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Gaza Tensions: Hamas Doesn't Seek Escalation, but Won't Make Do With Restoring Calm

Jack Khoury
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Palestinians in Gaza demonstrating against the normalization of ties between Israel and the United Arab Emirates, last week.
Palestinians in Gaza demonstrating against the normalization of ties between Israel and the United Arab Emirates, last week.Credit: Mohammed Salem/ Reuters
Jack Khoury

As in other tense periods, on Monday, too, the arrival of the Egyptian delegation in the Gaza Strip was seen as an act intended to prevent a military escalation with Israel. But this time, the visit included an unfamiliar challenge: The Health Ministry in Gaza announced that anyone who came in contact with the Egyptians would be required to remain in isolation in their homes, out of a fear of losing the Gaza Strip’s status as a green zone. In practice, Gazans have bigger worries.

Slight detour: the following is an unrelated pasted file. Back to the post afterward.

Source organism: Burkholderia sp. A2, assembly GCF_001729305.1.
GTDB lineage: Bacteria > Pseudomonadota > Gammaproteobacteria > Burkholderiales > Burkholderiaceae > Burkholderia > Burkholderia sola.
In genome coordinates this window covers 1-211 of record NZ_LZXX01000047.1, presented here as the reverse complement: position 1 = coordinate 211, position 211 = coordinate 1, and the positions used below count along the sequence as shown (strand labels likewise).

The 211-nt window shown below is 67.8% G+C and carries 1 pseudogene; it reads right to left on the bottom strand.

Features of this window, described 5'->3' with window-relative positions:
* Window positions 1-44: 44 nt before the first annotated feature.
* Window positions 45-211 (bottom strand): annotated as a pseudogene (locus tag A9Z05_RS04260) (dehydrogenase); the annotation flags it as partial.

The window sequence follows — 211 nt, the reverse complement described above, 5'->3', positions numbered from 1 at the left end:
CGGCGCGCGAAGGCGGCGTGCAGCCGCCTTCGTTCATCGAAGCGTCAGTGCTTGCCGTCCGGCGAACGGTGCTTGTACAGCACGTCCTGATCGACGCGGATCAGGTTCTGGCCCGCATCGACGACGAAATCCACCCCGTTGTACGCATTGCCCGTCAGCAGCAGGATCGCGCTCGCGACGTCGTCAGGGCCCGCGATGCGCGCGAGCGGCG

“It’s a strange situation,” a senior Hamas official told Haaretz. “Until not long ago, the nightmare scenario in Gaza was the spread of the coronavirus. Today there are only a few infected people in the Gaza Strip, but in all other ways the situation is dire.”

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In the talks with the Egyptians – who have since left Gaza and may return in the next few days – Hamas representatives demanded to carry out the understandings agreed on after the previous rounds of fighting, and complained that Israel is not allowing them to bring Qatari funds into Gaza, or diesel fuel to produce electricity, and has closed off the sea. Residents of Gaza are still waiting for the fulfillment of the promises Hamas made: Bringing in dual-use goods to help a large number of factories, opening the gates to thousands of Palestinians to work in Israel, advancing the construction of an industrial area, and a long list of projects that are supposed to create job opportunities.